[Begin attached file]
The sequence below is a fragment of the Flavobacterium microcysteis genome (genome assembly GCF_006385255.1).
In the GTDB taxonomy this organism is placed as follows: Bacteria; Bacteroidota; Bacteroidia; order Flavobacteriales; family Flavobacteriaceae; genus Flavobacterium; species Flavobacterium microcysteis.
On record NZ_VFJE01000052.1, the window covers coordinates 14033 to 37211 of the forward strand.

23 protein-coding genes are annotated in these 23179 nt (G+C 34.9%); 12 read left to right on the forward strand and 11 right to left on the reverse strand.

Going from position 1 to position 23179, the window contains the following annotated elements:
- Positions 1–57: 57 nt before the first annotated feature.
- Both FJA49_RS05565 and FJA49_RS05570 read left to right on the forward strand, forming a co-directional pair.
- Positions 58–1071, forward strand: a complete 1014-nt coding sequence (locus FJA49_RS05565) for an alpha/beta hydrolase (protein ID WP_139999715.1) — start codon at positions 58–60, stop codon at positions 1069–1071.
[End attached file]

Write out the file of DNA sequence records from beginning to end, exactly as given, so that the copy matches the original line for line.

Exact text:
The sequence below is a fragment of the Flavobacterium microcysteis genome (genome assembly GCF_006385255.1).
In the GTDB taxonomy this organism is placed as follows: Bacteria; Bacteroidota; Bacteroidia; order Flavobacteriales; family Flavobacteriaceae; genus Flavobacterium; species Flavobacterium microcysteis.
On record NZ_VFJE01000052.1, the window covers coordinates 14033 to 37211 of the forward strand.

23 protein-coding genes are annotated in these 23179 nt (G+C 34.9%); 12 read left to right on the forward strand and 11 right to left on the reverse strand.

Going from position 1 to position 23179, the window contains the following annotated elements:
- Positions 1–57: 57 nt before the first annotated feature.
- Both FJA49_RS05565 and FJA49_RS05570 read left to right on the forward strand, forming a co-directional pair.
- Positions 58–1071, forward strand: a complete 1014-nt coding sequence (locus FJA49_RS05565) for an alpha/beta hydrolase (protein ID WP_139999715.1) — start codon at positions 58–60, stop codon at positions 1069–1071.